Artistic Director

Dear Hull, our worries are existential

Dear Hull, our worries are existential

By | Artistic Director, Blog, News

Artistic director Paul Smith writes about the need to support arts and culture in Hull, ahead of the opening of Baby, He Loves You

The cast of Baby, He Loves You

Dear Hull,

A few weeks ago, we announced our new show Baby, He Loves You and shared with it an accompanying blog post, which outlined the challenges around making and selling theatre right now.

One of the things we try to do at Middle Child is be transparent and open about the difficulties we face day-to-day as a charity who exist to produce theatre in Hull.

So, here goes…

A few weeks have passed and unfortunately, one week before opening we are not where we hoped we’d be in terms of ticket sales. We’re at 32% of our target.

This makes for a significant and terrifying impact on the future of Middle Child, if we do not reach our financial target of £19,500 ticket income on this show.* However, no-one gets into the arts to write blogs about balancing the books, so I wanted to write to you for a different reason.

I am doing this, of course, as the artistic director and CEO of Middle Child and a founding member of the company. More importantly I’m writing to you as someone who has an unwavering belief in the power, importance and potential of live theatre.

I am so incredibly proud of this show.

I’m incredibly proud of what it means to put this show into the world right now. I’m incredibly proud that Baby, He Loves You is a world premiere of a brand-new play by a Hull writer, Maureen Lennon, with a brilliant local team, at a time where big-budget revivals and celebrity names dominate our industry and the box office.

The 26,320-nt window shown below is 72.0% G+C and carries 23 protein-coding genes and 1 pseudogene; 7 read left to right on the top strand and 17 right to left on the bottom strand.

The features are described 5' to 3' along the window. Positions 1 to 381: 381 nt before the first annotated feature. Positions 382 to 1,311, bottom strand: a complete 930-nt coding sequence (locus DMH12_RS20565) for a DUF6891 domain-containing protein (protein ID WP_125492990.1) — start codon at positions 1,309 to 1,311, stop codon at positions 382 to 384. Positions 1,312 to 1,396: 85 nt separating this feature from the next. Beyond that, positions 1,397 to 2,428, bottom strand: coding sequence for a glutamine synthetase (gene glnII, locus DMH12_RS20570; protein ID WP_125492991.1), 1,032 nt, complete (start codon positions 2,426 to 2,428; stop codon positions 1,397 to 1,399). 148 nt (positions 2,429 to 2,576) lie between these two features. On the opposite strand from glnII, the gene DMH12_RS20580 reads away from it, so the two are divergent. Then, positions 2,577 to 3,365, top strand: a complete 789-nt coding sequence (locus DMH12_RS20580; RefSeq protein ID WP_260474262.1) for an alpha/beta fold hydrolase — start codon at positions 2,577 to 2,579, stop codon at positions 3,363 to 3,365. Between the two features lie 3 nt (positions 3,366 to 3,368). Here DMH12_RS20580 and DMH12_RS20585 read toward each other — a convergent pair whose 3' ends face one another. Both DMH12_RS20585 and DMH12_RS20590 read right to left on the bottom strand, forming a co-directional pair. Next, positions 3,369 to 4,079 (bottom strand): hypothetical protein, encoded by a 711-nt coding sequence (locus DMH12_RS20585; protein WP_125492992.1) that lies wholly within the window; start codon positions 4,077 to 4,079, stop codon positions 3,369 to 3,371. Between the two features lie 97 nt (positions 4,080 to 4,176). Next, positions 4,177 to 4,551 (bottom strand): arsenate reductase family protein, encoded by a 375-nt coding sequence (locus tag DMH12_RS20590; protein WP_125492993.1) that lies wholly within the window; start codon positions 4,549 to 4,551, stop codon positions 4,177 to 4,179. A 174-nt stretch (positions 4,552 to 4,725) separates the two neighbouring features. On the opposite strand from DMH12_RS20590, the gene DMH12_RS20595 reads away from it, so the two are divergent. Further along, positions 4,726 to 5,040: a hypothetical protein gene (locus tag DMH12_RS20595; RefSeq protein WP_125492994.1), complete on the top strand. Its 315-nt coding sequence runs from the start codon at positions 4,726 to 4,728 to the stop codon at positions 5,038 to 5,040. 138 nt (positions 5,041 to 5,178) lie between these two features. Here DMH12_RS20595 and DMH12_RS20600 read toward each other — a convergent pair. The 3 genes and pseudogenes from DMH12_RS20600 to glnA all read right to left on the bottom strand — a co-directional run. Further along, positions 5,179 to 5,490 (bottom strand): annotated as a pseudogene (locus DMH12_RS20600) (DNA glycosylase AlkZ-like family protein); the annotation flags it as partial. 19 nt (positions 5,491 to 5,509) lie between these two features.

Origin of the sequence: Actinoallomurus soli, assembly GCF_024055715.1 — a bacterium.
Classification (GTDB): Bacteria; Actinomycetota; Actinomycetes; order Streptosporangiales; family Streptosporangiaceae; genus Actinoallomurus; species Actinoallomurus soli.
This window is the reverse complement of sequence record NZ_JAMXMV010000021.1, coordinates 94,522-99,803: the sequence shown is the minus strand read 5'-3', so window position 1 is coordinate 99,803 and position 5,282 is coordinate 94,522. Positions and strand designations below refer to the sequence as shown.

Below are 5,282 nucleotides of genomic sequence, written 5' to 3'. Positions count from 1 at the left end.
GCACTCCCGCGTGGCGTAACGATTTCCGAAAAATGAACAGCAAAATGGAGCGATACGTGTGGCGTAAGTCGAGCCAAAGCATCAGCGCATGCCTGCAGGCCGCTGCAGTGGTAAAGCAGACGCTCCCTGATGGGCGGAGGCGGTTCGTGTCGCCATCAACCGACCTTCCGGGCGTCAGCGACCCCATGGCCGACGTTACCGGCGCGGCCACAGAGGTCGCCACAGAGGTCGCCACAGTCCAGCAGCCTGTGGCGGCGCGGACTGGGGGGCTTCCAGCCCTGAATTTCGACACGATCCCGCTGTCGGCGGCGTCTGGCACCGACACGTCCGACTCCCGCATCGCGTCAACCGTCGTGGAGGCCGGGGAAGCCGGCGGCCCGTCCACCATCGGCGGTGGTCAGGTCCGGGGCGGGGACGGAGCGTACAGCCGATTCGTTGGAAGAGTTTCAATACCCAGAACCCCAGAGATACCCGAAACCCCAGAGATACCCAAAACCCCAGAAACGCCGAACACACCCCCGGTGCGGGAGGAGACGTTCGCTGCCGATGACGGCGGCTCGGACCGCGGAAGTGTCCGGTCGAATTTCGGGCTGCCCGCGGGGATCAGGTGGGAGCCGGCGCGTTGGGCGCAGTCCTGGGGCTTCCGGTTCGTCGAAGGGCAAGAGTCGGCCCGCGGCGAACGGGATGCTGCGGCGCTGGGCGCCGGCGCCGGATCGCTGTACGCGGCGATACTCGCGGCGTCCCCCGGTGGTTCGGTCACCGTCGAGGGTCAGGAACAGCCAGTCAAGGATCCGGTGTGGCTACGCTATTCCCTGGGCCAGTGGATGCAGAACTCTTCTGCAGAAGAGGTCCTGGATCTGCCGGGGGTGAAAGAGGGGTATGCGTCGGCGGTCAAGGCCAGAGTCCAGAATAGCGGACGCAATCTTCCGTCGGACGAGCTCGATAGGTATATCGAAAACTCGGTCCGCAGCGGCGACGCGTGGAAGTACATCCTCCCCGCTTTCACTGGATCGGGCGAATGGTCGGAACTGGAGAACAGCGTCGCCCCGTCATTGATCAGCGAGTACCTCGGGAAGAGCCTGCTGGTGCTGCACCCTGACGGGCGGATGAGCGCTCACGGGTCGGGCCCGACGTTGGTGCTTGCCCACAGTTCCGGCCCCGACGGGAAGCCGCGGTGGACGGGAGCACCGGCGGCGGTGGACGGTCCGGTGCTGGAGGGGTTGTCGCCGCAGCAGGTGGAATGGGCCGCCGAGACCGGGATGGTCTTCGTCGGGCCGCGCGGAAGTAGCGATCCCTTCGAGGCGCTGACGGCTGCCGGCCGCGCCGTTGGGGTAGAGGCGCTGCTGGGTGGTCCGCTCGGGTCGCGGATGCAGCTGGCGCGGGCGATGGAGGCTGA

It breaks my heart to think that, at present, many people in this great city will not see this brilliant play made with them in mind. I hate leaving a rehearsal full of excitement at what we’re creating here to check sales reports and be met with disappointment.

I’m aware that a big part of this is on us. Us as in Middle Child, us as in the theatre industry, us as in the arts sector. Money is tight right now: we’re having to prioritise getting by in this (awfully-named) cost-of-living crisis. Clearly, and for a variety of reasons, live theatre isn’t always high on that list. We exist to change that perception and are doing everything we can to make the case that art, theatre, culture enrich our lives.

Times are tough too for art, theatre, culture. Audiences simply haven’t returned to pre-pandemic levels. Funding is more competitive than ever. Costs are going up much faster than our income levels. You know it, we know it.

Running an arts organisation has never been harder than now. Our worries are existential, if not immediately so. As we have already seen with fallen friends in recent times, companies like Middle Child are not guaranteed to be around forever. Unless things change, we will lose brilliant art and brilliant arts workers. We will lose those magical moments that bring us out of our houses and into one space together to witness something that challenges the world around us.

None of this is new information. These conversations are happening daily behind closed doors. Theatres and theatre companies nationwide are struggling in similar ways. We often feel ashamed to admit it. But clearly, we are in the midst of a very real fight for a cultural future and we have to be honest about that.

I lay awake at night unable to sleep questioning how we crack this puzzle.

Last year, we decided to refocus our work more directly on reaching the people of Hull and better serving our local communities. We did this because we believe in Hull, love this city and want to help make a difference here. Money that would have previously been put towards touring the show or taking it to London has been put towards doing it in Hull. Help us justify this and keep doing it long into the future.

The thing I realised I haven’t done is “say the thing”. So here I am, saying the thing in the hope that it galvanises something.

I want to say that:

– Hull has grown one of the most exciting, talented and bold playwrights in the entire country in Maureen Lennon. Her incredible, authentic, Hull-centric writing stands-up against that of any other writer in the country – I’d put my house on it.